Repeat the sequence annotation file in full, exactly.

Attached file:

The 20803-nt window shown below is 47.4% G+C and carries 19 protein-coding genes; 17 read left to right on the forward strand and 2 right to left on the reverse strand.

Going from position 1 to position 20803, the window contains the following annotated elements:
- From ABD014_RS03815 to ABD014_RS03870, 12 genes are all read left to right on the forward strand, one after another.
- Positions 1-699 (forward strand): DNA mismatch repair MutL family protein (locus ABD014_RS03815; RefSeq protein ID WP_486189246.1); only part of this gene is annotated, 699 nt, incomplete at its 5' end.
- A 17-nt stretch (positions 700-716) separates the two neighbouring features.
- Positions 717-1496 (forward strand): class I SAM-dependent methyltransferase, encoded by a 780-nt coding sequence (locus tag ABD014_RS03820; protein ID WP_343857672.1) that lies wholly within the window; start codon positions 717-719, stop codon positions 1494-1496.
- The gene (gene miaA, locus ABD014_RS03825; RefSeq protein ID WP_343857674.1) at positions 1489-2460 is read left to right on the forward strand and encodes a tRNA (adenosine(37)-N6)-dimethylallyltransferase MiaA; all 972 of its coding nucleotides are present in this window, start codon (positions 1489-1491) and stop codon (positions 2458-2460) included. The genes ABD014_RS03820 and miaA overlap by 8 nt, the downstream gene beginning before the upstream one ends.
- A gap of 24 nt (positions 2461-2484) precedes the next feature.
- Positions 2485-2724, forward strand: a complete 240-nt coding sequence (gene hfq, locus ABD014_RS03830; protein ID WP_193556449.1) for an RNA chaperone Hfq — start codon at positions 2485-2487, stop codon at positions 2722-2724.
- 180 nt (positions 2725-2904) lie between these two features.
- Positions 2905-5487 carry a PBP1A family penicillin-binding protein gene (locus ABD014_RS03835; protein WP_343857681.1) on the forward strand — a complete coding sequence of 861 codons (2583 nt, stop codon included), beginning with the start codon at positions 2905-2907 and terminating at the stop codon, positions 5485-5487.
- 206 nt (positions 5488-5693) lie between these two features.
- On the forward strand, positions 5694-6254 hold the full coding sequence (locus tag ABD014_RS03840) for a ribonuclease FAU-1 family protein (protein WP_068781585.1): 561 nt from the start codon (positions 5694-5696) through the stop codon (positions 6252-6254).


The 20803-nt window shown below is 47.4% G+C and carries 19 protein-coding genes; 17 read left to right on the forward strand and 2 right to left on the reverse strand.

Going from position 1 to position 20803, the window contains the following annotated elements:
- From ABD014_RS03815 to ABD014_RS03870, 12 genes are all read left to right on the forward strand, one after another.
- Positions 1-699 (forward strand): DNA mismatch repair MutL family protein (locus ABD014_RS03815; RefSeq protein ID WP_486189246.1); only part of this gene is annotated, 699 nt, incomplete at its 5' end.
- A 17-nt stretch (positions 700-716) separates the two neighbouring features.
- Positions 717-1496 (forward strand): class I SAM-dependent methyltransferase, encoded by a 780-nt coding sequence (locus tag ABD014_RS03820; protein ID WP_343857672.1) that lies wholly within the window; start codon positions 717-719, stop codon positions 1494-1496.
- The gene (gene miaA, locus ABD014_RS03825; RefSeq protein ID WP_343857674.1) at positions 1489-2460 is read left to right on the forward strand and encodes a tRNA (adenosine(37)-N6)-dimethylallyltransferase MiaA; all 972 of its coding nucleotides are present in this window, start codon (positions 1489-1491) and stop codon (positions 2458-2460) included. The genes ABD014_RS03820 and miaA overlap by 8 nt, the downstream gene beginning before the upstream one ends.
- A gap of 24 nt (positions 2461-2484) precedes the next feature.
- Positions 2485-2724, forward strand: a complete 240-nt coding sequence (gene hfq, locus ABD014_RS03830; protein ID WP_193556449.1) for an RNA chaperone Hfq — start codon at positions 2485-2487, stop codon at positions 2722-2724.
- 180 nt (positions 2725-2904) lie between these two features.
- Positions 2905-5487 carry a PBP1A family penicillin-binding protein gene (locus ABD014_RS03835; protein WP_343857681.1) on the forward strand — a complete coding sequence of 861 codons (2583 nt, stop codon included), beginning with the start codon at positions 2905-2907 and terminating at the stop codon, positions 5485-5487.
- 206 nt (positions 5488-5693) lie between these two features.
- On the forward strand, positions 5694-6254 hold the full coding sequence (locus tag ABD014_RS03840) for a ribonuclease FAU-1 family protein (protein WP_068781585.1): 561 nt from the start codon (positions 5694-5696) through the stop codon (positions 6252-6254).